After last week's rather underpopulated We Remember concert, the New Zealand Symphony Orchestra once again faced a half-empty town hall for its annual contemporary showcase, Near & Far.

The presence of James MacMillan as conductor and composer was not the crowd magnet that might have been expected.

MacMillan's compositions engulfed the second half of the evening and an hour of his retro rhetoric proved wearying. This was far from the "superb and engaging" music that the programme booklet promised.

The gothic-tinged subject matter of both Woman of the Apocalypse and The Confession of Isobel Gowdie inspired much splashing about of orchestral colour.


And, when we were told that there would be even more "relentless pounding" at the end of Woman, some may have felt quite sated already.

Both pieces chopped and changed like a musical representation of attention deficit disorder and, regardless of their flashy orchestral garb, cliches are cliches and even more so when layered one upon the other.

Stalking trombone lines would have brought a blush to the cheeks of Liszt and Wagner, while quieter episodes often degenerated into meandering mood music.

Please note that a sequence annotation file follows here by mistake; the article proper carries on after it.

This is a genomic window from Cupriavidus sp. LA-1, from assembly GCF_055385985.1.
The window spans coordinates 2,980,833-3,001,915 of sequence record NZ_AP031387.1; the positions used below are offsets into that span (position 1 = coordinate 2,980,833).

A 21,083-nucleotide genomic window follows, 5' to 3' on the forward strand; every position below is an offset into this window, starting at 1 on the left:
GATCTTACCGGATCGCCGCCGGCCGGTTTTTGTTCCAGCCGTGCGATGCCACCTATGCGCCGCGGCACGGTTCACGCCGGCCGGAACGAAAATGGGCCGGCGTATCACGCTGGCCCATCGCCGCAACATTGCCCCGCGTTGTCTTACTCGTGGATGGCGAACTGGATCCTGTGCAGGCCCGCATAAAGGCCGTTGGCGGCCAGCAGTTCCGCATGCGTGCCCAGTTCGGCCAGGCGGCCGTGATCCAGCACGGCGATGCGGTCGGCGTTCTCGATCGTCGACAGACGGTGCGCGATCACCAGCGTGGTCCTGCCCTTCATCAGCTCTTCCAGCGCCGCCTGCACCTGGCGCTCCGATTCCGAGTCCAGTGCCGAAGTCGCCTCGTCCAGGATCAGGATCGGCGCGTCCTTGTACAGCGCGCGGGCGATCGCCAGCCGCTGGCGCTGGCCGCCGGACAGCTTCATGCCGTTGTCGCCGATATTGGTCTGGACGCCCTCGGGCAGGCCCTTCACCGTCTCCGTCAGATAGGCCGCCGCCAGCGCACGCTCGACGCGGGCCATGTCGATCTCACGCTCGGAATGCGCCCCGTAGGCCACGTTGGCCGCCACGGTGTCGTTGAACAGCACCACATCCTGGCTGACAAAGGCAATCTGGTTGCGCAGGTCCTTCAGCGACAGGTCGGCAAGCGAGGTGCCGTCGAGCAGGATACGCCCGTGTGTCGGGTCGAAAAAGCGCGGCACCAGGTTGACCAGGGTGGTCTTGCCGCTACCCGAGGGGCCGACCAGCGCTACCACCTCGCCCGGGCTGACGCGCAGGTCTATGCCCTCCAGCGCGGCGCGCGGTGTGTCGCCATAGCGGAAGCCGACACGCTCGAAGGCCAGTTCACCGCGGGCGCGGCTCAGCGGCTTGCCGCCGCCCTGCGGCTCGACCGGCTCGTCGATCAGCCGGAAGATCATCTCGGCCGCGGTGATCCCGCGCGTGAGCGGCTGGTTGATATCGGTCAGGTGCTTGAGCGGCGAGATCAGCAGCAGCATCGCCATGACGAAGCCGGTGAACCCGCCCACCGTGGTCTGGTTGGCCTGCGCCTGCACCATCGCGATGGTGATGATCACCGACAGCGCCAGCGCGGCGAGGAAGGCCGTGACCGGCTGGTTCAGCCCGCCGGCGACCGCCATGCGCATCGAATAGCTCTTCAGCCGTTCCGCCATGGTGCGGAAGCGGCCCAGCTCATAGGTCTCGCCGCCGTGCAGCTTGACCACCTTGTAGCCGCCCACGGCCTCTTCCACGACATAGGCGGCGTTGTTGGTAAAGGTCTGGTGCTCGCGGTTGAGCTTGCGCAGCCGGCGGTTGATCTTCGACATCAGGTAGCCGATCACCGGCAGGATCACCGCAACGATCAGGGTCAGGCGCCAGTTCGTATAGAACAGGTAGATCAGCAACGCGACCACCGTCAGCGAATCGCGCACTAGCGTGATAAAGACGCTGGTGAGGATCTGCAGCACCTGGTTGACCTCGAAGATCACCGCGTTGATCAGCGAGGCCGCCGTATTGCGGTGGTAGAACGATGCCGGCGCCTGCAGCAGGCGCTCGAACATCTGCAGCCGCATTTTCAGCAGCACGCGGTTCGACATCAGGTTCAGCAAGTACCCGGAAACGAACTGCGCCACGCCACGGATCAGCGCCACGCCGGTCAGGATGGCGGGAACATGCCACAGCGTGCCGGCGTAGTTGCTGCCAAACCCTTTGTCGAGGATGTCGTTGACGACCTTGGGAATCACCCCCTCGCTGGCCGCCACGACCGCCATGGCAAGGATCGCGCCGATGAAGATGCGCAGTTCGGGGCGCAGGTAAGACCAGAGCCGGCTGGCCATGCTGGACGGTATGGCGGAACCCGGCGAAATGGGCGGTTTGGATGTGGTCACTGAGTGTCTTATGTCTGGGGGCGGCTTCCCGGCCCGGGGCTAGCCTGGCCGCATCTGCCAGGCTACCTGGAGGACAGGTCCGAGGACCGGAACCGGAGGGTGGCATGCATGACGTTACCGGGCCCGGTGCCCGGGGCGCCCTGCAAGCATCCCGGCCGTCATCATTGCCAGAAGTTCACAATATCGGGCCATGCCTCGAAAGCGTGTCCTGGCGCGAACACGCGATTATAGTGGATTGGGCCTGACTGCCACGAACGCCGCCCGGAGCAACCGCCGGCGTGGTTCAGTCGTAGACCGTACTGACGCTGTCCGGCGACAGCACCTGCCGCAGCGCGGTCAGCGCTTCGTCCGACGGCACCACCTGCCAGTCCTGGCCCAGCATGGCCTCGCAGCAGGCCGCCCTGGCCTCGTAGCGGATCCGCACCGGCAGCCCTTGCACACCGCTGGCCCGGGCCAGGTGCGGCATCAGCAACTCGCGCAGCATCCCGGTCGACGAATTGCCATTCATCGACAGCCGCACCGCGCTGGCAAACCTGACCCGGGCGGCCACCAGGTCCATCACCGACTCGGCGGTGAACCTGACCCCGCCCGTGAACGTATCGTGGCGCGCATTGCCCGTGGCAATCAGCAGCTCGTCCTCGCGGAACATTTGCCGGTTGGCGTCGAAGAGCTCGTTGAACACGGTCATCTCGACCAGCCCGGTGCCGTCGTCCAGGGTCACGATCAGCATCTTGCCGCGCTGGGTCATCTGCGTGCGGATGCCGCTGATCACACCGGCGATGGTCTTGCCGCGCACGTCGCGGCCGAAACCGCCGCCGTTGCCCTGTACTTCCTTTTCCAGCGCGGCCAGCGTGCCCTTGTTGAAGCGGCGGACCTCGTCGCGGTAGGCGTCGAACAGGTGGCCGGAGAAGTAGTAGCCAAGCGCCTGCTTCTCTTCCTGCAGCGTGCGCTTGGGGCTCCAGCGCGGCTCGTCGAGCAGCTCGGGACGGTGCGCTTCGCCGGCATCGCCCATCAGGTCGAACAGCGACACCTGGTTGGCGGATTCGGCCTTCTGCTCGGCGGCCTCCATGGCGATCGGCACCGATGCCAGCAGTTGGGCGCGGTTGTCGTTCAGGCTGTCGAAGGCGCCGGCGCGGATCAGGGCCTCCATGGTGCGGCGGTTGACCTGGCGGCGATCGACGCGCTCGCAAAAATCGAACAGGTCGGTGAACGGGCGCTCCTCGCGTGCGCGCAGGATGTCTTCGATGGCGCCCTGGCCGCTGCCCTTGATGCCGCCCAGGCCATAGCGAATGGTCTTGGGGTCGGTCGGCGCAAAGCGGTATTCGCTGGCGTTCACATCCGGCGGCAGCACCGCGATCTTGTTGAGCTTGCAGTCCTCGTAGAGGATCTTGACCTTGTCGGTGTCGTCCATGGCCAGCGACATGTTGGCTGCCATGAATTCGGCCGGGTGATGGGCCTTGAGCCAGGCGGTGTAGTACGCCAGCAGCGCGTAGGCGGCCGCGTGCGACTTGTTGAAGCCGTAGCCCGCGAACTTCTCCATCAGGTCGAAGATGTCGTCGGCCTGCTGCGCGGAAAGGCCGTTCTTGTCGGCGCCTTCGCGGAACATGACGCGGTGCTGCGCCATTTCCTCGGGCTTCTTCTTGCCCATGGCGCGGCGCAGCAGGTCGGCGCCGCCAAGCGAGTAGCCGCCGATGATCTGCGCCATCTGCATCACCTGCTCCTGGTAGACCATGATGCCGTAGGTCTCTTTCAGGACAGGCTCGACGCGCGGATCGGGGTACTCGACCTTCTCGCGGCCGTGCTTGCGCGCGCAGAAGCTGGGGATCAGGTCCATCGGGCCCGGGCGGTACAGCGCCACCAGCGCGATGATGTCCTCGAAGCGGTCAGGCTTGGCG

Two MacMillan works were simply too much, but one did shudder at the thought of how a gentler piece might have coped with the penetrating buzz of air conditioning that persisted through the second half of the concert.

Earlier on, Lyell Cresswell's new song cycle The Clock Stops also had its problems, when the town hall intercom blared from outside during a particularly quiet passage.

The Clock Stops was a faith-affirming demonstration of what composing is all about. While MacMillan lashed on the primary hues with a house-painter's brush, Cresswell favoured the subtlety of the finest sable-hair.

Colours co-ordinated, with the clatter of col legno strings complementing sparks of percussion; roaring, brilliant climaxes, beautifully moulded, grew from the songs.

Fiona Farrell's 11 short poems, chronicling the modest pleasures and major disasters of urban life, gained a real cumulative power. Baritone Jonathan Lemalu, although suffering from laryngitis, was duly attentive to their understated beauties and truths.

Music review
What: New Zealand Symphony Orchestra
Where and when: Auckland Town Hall, Saturday.